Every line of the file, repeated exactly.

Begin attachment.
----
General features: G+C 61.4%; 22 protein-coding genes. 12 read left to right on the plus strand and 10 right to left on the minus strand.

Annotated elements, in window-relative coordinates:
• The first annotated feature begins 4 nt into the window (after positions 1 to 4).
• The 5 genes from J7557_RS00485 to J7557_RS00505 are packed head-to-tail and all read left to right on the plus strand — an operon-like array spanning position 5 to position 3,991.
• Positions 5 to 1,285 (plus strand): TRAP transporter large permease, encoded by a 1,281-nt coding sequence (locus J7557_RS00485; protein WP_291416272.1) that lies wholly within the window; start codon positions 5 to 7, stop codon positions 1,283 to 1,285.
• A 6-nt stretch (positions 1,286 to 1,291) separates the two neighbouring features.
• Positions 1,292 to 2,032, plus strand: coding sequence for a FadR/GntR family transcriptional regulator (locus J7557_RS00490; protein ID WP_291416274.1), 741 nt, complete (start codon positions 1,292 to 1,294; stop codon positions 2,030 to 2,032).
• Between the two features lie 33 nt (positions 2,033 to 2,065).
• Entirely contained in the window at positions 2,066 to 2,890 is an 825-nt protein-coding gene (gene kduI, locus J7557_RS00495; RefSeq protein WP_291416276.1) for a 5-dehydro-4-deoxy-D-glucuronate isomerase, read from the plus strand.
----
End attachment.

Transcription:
General features: G+C 61.4%; 22 protein-coding genes. 12 read left to right on the plus strand and 10 right to left on the minus strand.

Annotated elements, in window-relative coordinates:
• The first annotated feature begins 4 nt into the window (after positions 1 to 4).
• The 5 genes from J7557_RS00485 to J7557_RS00505 are packed head-to-tail and all read left to right on the plus strand — an operon-like array spanning position 5 to position 3,991.
• Positions 5 to 1,285 (plus strand): TRAP transporter large permease, encoded by a 1,281-nt coding sequence (locus J7557_RS00485; protein WP_291416272.1) that lies wholly within the window; start codon positions 5 to 7, stop codon positions 1,283 to 1,285.
• A 6-nt stretch (positions 1,286 to 1,291) separates the two neighbouring features.
• Positions 1,292 to 2,032, plus strand: coding sequence for a FadR/GntR family transcriptional regulator (locus J7557_RS00490; protein ID WP_291416274.1), 741 nt, complete (start codon positions 1,292 to 1,294; stop codon positions 2,030 to 2,032).
• Between the two features lie 33 nt (positions 2,033 to 2,065).
• Entirely contained in the window at positions 2,066 to 2,890 is an 825-nt protein-coding gene (gene kduI, locus J7557_RS00495; RefSeq protein WP_291416276.1) for a 5-dehydro-4-deoxy-D-glucuronate isomerase, read from the plus strand.